The fourth and final region on England and Wales’ largest wind farm has been handed over to Vattenfall.
The milestone marks the last major step in the development of the 76-turbine Pen y Cymoedd Wind Energy project in South Wales.
The Jones Bros Balfour Beatty joint venture will now focus on removing its cabins and equipment and reinstatement of the welfare compound area.
The joint venture was contracted to deliver the construction civil and electrical works for Vattenfall’s flagship Pen y Cymoedd Wind Energy Project.
Eryl Roberts, joint venture project manager, said: “All turbines, track, and crane pads have been handed over to Vattenfall.
“It’s been an incredible three years for everyone working on this huge project and the finish line is in sight.
“We will be clearing our compound of the cabins and equipment over the next few weeks. We’ll also complete any remaining snagging and reinstatement work to the client’s satisfaction.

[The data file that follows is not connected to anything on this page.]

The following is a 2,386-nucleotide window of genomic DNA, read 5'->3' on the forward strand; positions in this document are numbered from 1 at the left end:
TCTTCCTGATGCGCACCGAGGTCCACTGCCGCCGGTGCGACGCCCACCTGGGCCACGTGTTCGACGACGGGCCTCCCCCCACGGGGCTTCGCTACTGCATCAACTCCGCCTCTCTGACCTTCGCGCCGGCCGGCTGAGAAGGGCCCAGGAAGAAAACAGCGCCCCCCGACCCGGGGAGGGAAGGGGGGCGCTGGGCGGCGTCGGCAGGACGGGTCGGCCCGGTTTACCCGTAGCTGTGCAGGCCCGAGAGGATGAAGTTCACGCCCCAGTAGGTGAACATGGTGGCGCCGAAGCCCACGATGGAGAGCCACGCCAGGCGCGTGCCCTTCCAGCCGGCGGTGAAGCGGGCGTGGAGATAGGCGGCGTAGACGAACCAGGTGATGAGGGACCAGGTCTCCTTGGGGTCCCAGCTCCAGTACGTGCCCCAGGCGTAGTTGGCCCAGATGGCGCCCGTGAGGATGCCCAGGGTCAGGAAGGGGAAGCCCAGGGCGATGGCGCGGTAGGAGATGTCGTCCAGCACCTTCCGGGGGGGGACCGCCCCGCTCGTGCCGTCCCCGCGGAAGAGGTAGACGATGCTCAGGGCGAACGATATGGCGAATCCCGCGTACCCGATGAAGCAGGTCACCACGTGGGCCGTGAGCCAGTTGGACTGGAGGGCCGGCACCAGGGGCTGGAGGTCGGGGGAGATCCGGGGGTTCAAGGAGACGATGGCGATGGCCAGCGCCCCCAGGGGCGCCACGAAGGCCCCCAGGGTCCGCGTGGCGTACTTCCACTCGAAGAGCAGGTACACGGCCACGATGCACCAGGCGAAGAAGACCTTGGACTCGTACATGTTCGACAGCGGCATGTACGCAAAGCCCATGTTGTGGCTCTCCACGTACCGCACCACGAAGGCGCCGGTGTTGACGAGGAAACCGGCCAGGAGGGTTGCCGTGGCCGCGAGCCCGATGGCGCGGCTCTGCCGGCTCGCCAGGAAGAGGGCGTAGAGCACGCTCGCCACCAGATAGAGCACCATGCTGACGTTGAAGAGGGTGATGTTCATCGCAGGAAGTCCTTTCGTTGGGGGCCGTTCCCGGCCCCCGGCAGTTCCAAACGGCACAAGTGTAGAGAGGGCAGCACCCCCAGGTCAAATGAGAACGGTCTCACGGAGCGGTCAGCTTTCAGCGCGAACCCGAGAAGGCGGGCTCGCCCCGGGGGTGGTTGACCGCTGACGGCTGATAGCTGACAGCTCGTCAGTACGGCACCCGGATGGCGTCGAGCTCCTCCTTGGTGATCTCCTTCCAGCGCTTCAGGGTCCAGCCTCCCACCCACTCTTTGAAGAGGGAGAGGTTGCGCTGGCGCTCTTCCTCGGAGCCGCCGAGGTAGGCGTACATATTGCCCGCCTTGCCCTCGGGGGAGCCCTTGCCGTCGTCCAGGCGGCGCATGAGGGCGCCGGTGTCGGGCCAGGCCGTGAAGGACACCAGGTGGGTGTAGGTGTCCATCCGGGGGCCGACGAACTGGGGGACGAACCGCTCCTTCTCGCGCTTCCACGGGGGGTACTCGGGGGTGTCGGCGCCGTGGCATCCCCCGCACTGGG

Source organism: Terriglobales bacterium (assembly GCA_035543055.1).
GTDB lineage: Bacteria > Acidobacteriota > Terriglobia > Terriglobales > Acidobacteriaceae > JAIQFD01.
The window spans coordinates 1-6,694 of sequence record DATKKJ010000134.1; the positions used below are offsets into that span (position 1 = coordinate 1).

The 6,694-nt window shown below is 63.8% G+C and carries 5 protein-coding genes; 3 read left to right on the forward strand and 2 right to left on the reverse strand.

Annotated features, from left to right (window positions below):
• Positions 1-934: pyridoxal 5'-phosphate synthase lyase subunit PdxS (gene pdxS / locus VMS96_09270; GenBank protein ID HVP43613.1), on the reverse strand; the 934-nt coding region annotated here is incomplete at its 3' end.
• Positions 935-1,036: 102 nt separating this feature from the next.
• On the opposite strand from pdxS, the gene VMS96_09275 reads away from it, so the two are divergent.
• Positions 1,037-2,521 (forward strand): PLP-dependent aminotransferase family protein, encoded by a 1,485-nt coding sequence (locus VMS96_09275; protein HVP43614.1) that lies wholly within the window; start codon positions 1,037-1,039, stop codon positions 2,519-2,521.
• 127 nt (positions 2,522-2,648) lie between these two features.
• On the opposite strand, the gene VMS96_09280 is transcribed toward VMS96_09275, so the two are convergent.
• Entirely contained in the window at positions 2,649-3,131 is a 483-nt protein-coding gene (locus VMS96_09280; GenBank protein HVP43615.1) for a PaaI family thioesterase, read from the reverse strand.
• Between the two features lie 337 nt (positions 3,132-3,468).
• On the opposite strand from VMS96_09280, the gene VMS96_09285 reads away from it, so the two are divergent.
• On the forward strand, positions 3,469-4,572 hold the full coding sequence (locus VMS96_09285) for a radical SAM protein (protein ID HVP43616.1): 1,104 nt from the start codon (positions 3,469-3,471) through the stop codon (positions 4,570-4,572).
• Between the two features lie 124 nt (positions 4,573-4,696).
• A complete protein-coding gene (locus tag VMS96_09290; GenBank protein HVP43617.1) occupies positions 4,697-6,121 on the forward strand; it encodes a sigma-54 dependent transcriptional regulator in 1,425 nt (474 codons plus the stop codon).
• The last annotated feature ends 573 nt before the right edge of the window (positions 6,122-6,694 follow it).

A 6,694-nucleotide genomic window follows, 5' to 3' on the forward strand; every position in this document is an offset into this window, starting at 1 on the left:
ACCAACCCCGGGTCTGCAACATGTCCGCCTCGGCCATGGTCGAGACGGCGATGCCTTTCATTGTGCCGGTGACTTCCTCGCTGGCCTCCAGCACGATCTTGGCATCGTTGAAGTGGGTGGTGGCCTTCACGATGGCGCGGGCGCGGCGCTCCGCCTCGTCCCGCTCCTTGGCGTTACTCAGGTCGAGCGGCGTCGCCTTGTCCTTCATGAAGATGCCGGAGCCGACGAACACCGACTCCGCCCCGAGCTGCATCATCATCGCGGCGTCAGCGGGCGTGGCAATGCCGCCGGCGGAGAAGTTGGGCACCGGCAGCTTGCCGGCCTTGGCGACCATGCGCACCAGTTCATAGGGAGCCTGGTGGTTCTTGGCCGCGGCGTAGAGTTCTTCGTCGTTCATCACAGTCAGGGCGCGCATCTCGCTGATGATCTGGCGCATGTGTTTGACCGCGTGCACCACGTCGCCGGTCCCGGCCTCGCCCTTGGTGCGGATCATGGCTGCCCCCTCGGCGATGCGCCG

“There will be approximately 25 joint venture workers on site during this period.”
The civil works for the project began in February 2014, with the joint venture leading on the construction of the concrete foundations for the 76 turbines, the laying of 56km of electrical cables, and the installation and upgrading of 80km of access tracks.
More than 70 per cent of all plant operatives have been sourced from within 30 miles of the Pen y Cymoedd site, and a total of 12 apprentices have been employed as part of the project.
The Siemens turbines have been specially selected to maximise the amount of energy generated. The turbine foundations required between 520m³ and 610m³ of concrete. A total of 6000t of reinforcement was used.
The Pen y Cymoedd Wind Energy Project will be the largest onshore wind farm in England and Wales, and when fully completed it is expected to generate enough electricity to power 140,000 homes.